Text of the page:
Now that we’ve been running trips in the Nepalese Himalayas for a while, we thought we’d pass on some of the things that we’ve learnt, both from our very own Active Adventures Himalayas team and of course our esteemed travellers. So happy reading and we welcome your feedback and questions!
Best time to hike to Annapurna Base Camp
Nepal has four distinct seasons and whilst each season offers something different for tourists visiting all year around, the best time for trekking in the Himalayas is during the pre and post-Monsoon periods and early/late winter. Below is a brief description of each season, with some of the pros/cons mentioned as well.
Late December, January, early February – High-pressure systems bring clear skies and dry weather, and the temperatures are bearable during the day (actually quite nice in the sun), but as the sun sets the temperature falls quickly and it can get extremely cold at night. Some of the high passes can be unreachable at this time of year due to high snowfall.
March, April, May, early June – The weather can be variable, but generally it is clear and calm in the mornings with overcast or thundery afternoons. The day and night time temperatures are gradually getting warmer as the season progresses. This is a great time of year to see rhododendrons in full bloom as you walk up through the forest during the early stages of the trek.
Mid-June, July, August, early September – Low pressure systems are predominant at this time of year and so there are frequent rain storms with high humidity and warm temperatures. There are fewer hikers around not only because the track can be blocked from slips caused by floods, but it’s just not as comfortable walking in the downpour! There are some parts of the Himalayas, such as the Mustang Region, that are in rain-shadows and suitable for hiking at this time of year.
Late September, October, November – The cycle begins with a return to more stable weather conditions, cooling temperatures and plenty of sunshine. With the monsoons recently over, the countryside is green and lush, the air sparkling clean and the views of the Himalayas crystal clear.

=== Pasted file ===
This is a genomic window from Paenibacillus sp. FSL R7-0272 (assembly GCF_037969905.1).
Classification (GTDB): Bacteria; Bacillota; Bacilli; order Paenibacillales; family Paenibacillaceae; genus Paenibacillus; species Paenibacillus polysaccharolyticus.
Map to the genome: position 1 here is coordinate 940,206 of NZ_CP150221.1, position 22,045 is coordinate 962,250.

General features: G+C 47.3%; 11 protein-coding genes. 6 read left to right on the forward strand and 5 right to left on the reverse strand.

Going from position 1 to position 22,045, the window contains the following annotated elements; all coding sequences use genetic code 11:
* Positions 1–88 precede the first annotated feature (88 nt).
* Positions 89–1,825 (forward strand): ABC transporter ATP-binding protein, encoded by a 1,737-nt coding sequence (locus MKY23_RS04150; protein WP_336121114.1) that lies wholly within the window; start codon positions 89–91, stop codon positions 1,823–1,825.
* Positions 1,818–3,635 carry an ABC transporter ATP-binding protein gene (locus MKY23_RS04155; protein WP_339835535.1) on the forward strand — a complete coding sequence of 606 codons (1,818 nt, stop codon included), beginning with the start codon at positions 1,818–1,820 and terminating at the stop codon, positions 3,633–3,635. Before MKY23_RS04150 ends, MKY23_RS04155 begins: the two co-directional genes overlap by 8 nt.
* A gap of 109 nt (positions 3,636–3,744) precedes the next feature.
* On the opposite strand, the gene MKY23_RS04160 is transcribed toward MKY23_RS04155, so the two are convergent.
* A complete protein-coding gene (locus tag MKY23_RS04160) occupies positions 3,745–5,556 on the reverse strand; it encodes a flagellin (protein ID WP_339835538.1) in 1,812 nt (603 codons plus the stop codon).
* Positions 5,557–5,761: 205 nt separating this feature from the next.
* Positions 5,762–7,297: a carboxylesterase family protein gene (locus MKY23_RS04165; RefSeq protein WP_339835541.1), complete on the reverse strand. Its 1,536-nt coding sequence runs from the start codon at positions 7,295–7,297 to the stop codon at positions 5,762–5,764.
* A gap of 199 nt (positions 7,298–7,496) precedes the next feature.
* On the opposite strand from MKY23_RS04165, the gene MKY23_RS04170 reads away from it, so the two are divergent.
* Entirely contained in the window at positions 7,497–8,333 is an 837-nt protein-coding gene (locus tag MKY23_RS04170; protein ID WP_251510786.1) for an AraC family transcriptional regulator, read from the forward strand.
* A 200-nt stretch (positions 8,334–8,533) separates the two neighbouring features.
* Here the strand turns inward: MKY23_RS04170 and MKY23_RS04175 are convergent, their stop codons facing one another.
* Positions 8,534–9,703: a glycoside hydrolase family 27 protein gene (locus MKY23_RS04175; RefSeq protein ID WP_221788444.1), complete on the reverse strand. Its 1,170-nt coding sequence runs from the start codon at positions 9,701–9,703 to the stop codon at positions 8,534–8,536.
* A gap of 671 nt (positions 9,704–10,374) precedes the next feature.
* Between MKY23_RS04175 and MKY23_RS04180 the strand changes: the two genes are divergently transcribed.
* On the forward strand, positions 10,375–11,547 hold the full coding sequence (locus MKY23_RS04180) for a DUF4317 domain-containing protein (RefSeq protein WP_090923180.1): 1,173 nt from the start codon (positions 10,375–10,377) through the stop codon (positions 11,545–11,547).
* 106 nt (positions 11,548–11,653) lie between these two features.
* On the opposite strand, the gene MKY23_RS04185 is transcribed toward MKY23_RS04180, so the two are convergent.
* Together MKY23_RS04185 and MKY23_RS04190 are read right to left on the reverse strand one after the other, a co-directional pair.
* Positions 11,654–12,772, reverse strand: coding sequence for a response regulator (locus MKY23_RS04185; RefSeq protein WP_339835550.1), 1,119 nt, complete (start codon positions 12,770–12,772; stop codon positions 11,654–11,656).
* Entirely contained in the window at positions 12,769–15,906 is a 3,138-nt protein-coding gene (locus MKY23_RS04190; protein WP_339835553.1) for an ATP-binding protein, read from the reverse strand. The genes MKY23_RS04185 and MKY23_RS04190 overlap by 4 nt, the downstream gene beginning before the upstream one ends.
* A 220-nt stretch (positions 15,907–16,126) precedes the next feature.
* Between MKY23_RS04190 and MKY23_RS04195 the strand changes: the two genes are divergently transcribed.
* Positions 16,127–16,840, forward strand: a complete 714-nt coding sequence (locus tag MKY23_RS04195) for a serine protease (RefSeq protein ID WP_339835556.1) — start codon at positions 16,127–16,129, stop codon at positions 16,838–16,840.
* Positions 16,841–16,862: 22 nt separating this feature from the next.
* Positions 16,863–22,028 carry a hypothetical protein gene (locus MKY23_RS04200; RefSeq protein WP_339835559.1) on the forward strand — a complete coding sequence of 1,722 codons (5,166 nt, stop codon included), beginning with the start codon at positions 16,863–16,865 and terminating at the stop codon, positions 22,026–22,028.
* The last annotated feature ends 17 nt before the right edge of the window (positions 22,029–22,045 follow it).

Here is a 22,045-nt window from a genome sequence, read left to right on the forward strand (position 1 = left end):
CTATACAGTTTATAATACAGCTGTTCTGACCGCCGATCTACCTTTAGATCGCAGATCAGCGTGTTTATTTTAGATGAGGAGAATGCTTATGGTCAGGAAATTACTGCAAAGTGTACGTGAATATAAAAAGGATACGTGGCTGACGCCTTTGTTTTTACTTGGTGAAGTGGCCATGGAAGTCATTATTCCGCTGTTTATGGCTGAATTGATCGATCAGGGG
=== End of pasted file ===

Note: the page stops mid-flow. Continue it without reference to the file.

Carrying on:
People often ask what the average temperature will be during their trek, but a simple answer to this would be misleading as temperatures vary greatly from Kathmandu and Pokhara to the mountain villages on the trail such as Chhomrong and Deurali. Whilst the seasons are still evident in Kathmandu, they’re not as pronounced – there is certainly a lot more rain in June, July and August and colder temperatures in December and January, but during the day you can still expect warm temperatures all year around (also more humid during the monsoons).
As a widely accepted rule, as you gain 1000ft, the temperature will drop, on average by 3.5˚F or if you’re used to the metric system; a 1000m gain would result in a 6.4˚C temperature loss. So, considering that the village of Naya Pul, at the start of the Annapurna Sanctuary trek, is at 1060m and the highest point of the trek, Annapurna Base Camp, is at 4130m, you could expect an average temperature drop of around 19˚C or 10˚F. And that’s not accounting for more unpredictable weather at higher altitude. The equipment section below goes into a bit more detail of how to prepare, but generally speaking, at altitude you can always count on it being cold at night and at sunrise/sunset.
Altitude & Fitness
As you could expect, for many, altitude is the biggest concern or questioning factor when considering a hiking trip to Nepal. We’ve recently written an in-depth blog about altitude; the symptoms of altitude mountain sickness (AMS), the physiology behind it and some natural remedies and medicines.
In relation to the Annapurna Sanctuary Trek, the risks of AMS are taken very seriously by our team, who're trained to identify the symptoms early. It’s important to point out though, that your fitness level or age has little bearing on AMS. What can aggravate the symptoms of AMS, however, is your general state of well being. So for example, if you have the flu or are dehydrated, you would be more likely to suffer at high altitude even if you're young or fit. There are some things you can do when you arrive that will assist with your acclimatisation, such as drink plenty of water, eat light meals, avoid coffee and alcohol, get plenty of rest and not move around too fast. If you’re concerned, we do recommend that you chat to your doctor about a prescription for Diamox (which can be taken as a preventative measure in the days before arrival) or consider alternative treatments like ginkgo or Oxishot.